Every day at school your teachers are working to get to know you better and to find out what you need to learn and get the most from school.
Your teachers look at what’s going well for you and the things you find difficult on a daily basis in class. This is called ‘assessment’.
Finding out if you need extra support – arranging an assessment
Sometimes you might need extra support to get the most from school. To work out what support is right for you, a special kind of assessment might be arranged. This is called a ‘specific assessment’. Your teacher might do this, or they might ask someone else to do it, like:
- an educational psychologist who can decide what you need to help you learn;
- a mental health worker who supports you if you feel down or worried;
- a health worker or therapist who helps if you are unwell or have a disability;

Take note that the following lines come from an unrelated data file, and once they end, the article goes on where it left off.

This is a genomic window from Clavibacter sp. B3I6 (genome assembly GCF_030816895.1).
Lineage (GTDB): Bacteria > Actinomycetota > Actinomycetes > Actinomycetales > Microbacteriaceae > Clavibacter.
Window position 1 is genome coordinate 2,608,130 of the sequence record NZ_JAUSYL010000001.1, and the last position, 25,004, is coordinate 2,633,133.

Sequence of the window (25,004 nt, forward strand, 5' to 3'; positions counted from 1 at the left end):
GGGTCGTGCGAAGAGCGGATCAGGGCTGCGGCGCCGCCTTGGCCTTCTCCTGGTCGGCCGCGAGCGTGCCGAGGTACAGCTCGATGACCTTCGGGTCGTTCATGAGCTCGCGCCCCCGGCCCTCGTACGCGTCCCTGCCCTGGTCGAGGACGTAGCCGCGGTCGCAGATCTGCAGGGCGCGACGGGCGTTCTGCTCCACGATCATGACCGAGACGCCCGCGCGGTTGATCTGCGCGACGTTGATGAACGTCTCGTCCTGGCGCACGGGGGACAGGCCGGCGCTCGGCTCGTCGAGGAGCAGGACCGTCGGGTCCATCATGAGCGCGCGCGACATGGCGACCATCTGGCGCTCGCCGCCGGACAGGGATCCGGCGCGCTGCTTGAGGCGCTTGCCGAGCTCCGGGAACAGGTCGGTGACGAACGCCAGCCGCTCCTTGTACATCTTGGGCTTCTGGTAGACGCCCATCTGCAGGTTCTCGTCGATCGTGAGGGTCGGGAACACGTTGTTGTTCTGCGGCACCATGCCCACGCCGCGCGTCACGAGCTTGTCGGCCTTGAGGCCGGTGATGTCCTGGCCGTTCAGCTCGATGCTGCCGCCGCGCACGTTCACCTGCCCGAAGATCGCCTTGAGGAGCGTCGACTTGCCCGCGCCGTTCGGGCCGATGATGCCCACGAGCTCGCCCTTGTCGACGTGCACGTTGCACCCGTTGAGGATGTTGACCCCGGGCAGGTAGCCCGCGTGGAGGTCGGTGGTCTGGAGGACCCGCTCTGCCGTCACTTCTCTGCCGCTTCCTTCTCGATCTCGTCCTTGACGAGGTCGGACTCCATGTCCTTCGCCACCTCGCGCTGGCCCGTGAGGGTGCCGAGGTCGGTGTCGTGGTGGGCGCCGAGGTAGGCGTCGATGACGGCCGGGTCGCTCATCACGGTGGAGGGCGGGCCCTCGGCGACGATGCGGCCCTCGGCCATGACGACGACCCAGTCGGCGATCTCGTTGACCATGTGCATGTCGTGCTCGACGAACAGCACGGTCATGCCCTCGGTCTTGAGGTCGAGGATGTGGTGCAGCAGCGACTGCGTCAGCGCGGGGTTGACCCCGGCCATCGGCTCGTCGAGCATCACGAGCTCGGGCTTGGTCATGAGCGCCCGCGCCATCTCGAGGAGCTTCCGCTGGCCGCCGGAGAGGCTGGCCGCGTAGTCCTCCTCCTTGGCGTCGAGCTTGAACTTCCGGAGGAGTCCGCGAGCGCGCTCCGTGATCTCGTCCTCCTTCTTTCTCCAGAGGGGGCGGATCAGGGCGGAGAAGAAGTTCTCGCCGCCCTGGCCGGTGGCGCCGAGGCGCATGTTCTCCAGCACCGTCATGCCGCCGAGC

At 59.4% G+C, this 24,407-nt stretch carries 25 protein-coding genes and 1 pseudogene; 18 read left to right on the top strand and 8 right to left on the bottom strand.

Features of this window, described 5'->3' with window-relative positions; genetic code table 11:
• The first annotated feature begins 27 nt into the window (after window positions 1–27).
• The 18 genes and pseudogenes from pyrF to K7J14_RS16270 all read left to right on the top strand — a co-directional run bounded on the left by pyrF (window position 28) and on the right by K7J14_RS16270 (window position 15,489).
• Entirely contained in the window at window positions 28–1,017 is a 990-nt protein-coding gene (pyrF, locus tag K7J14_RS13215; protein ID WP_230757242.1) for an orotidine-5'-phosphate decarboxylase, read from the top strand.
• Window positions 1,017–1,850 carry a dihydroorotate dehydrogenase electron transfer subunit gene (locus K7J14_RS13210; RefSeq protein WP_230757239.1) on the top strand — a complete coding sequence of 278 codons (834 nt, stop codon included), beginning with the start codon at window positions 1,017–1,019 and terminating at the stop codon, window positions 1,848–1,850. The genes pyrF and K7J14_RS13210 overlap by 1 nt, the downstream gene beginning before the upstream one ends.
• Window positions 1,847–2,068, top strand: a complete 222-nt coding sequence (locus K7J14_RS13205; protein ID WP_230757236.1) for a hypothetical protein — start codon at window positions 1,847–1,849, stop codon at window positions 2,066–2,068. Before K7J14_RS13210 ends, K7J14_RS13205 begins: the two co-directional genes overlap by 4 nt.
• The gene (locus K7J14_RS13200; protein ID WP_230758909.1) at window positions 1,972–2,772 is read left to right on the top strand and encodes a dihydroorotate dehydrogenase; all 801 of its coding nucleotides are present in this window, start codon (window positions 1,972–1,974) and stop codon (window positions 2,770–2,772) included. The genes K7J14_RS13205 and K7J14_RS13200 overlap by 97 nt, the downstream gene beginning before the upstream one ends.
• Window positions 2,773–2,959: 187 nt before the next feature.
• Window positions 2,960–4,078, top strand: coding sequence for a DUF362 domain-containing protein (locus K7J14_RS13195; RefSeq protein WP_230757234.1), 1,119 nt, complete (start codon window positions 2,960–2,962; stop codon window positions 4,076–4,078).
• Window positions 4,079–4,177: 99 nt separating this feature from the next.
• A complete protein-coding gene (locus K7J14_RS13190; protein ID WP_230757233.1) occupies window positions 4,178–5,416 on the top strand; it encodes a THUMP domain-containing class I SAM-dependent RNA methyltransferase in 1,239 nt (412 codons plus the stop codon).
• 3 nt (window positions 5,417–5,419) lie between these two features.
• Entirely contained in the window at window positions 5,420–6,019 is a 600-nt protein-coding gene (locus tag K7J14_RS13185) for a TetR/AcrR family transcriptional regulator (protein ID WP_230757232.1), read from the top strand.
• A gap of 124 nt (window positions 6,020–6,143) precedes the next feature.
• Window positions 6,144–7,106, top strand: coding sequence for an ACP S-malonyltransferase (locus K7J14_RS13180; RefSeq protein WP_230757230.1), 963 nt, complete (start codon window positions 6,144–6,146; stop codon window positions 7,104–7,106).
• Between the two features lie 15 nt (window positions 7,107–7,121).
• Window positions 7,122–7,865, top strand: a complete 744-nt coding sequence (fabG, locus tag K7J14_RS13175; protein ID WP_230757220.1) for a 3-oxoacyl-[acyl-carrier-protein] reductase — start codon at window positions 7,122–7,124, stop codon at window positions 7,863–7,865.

- a social worker who helps with difficulties at home.
To do the assessment, they may ask you questions, speak to your parents or carers, or look at your school work to find out how you are getting on. There’s no need to worry, the assessment will help things work out better for you, and they will do it so that nobody else knows what’s happening.
Your rights to ask for an assessment and extra support
If you are aged 12 – 15 and you think you need some extra support at school but no one has noticed, or you think your support isn’t right for you, you can ask your school or local council to find out what your needs are or to carry out a specific assessment.
You can also ask for a specific assessment if your school or local council are putting together or reviewing a co-ordinated support plan (CSP) for you. (Find out more about different learning support plans here).
You also have the right to be given information about what the school or local council think your needs are.
Want help to use your rights?
If you want help to use your rights, get in touch with My Rights, My Say. The staff can help you to ask for an assessment or share your views during one.